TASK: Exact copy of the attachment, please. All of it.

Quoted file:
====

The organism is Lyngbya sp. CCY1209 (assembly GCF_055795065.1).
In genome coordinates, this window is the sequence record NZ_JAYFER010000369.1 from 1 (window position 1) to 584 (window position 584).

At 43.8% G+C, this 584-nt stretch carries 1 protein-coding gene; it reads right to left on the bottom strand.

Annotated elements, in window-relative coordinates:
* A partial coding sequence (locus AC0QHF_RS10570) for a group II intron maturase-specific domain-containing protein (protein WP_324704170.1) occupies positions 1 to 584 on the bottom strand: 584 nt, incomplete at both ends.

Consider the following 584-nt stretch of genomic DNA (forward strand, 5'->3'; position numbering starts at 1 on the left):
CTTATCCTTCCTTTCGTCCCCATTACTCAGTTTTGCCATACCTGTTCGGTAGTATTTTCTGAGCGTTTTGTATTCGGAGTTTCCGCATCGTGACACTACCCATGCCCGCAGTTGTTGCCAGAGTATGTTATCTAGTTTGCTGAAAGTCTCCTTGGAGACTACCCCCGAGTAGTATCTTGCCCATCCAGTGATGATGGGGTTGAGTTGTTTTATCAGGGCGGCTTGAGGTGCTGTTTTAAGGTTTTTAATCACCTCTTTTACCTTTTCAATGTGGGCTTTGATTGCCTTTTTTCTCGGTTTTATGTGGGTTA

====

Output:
The organism is Lyngbya sp. CCY1209 (assembly GCF_055795065.1).
In genome coordinates, this window is the sequence record NZ_JAYFER010000369.1 from 1 (window position 1) to 584 (window position 584).

At 43.8% G+C, this 584-nt stretch carries 1 protein-coding gene; it reads right to left on the bottom strand.

Annotated elements, in window-relative coordinates:
* A partial coding sequence (locus AC0QHF_RS10570) for a group II intron maturase-specific domain-containing protein (protein WP_324704170.1) occupies positions 1 to 584 on the bottom strand: 584 nt, incomplete at both ends.

Consider the following 584-nt stretch of genomic DNA (forward strand, 5'->3'; position numbering starts at 1 on the left):
CTTATCCTTCCTTTCGTCCCCATTACTCAGTTTTGCCATACCTGTTCGGTAGTATTTTCTGAGCGTTTTGTATTCGGAGTTTCCGCATCGTGACACTACCCATGCCCGCAGTTGTTGCCAGAGTATGTTATCTAGTTTGCTGAAAGTCTCCTTGGAGACTACCCCCGAGTAGTATCTTGCCCATCCAGTGATGATGGGGTTGAGTTGTTTTATCAGGGCGGCTTGAGGTGCTGTTTTAAGGTTTTTAATCACCTCTTTTACCTTTTCAATGTGGGCTTTGATTGCCTTTTTTCTCGGTTTTATGTGGGTTA